Last week I wrote about the potential destruction of the David Wright home designed by Frank Lloyd Wright and I mentioned another Frank Lloyd Wright house that was essentially a ruin. Several people inquired about that house. It was originally built for artist Rose Pauson in 1939 and destroyed by fire in 1942. It came to be known as Shiprock and the ruins remained for over 40 years. Today you can see the remains of the fireplace on 32nd Street.
The home was a desert masonry structure with lapped redwood siding. It had a studio-living room, kitchen, dining & servants quarters on the lower level with bedrooms and a balcony overlooking the living room above. It has been suggested that it could be the inspiration for the home on Mt Rushmore in the Alfred Hitchcock film North by Northwest. There is even a book about the construction of this home “Building the Pauson House: The Letters of Frank Lloyd Wright and Rose Pauson” by Allen Wright Green.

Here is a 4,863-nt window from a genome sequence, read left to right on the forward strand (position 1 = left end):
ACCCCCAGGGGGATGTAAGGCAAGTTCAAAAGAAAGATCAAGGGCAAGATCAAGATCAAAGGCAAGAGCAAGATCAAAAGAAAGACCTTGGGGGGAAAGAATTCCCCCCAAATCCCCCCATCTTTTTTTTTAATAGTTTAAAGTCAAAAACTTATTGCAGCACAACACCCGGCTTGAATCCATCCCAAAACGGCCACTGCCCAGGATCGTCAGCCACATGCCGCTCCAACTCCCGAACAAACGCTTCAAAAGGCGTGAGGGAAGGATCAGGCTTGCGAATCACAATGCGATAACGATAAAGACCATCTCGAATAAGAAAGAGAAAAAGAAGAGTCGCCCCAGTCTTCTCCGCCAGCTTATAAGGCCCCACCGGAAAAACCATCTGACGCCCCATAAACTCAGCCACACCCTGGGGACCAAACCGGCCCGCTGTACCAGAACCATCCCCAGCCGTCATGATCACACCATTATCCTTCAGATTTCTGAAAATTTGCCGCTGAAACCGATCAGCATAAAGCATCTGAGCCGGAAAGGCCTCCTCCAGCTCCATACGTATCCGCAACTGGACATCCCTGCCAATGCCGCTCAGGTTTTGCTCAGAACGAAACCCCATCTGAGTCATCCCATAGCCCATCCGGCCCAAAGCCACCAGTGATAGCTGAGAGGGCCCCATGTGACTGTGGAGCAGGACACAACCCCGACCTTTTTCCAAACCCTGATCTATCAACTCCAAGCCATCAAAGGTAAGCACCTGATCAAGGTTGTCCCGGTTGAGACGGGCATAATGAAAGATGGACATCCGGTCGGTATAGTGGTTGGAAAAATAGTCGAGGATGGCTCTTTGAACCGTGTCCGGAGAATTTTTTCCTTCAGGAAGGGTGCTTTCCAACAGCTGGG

Three years after construction was completed embers in the fireplace ignited some curtains and it burned to the ground leaving the masonry & stone portions of the house.
Thus it remained for almost 40 years until the City of Phoenix wanted to run 32nd St. through the site and there was a public outcry. Architect Eddie Jones relocated the 70 ton chimney mass 200 yards south to the entrance of Alta Vista Park where it remains today.
At the time I knew it I was captivated by the stark sadness of the ruin and I always wondered why it was never rebuilt.
The Pauson House when it was completed.
Diana Vreeland editor of Vogue Magazine at Shiprock before the fire.
Floor plan of the Pauson House. By today’s standards it was quite small.
The study-living room. Probably the curtains that started the fire.
Looking down from the balcony into the study-living room.
The ruins as I remember them in the 1970’s.
The chimney today at the entrance of Alta Vista Parkon 32nd Street south of Lincoln Drive.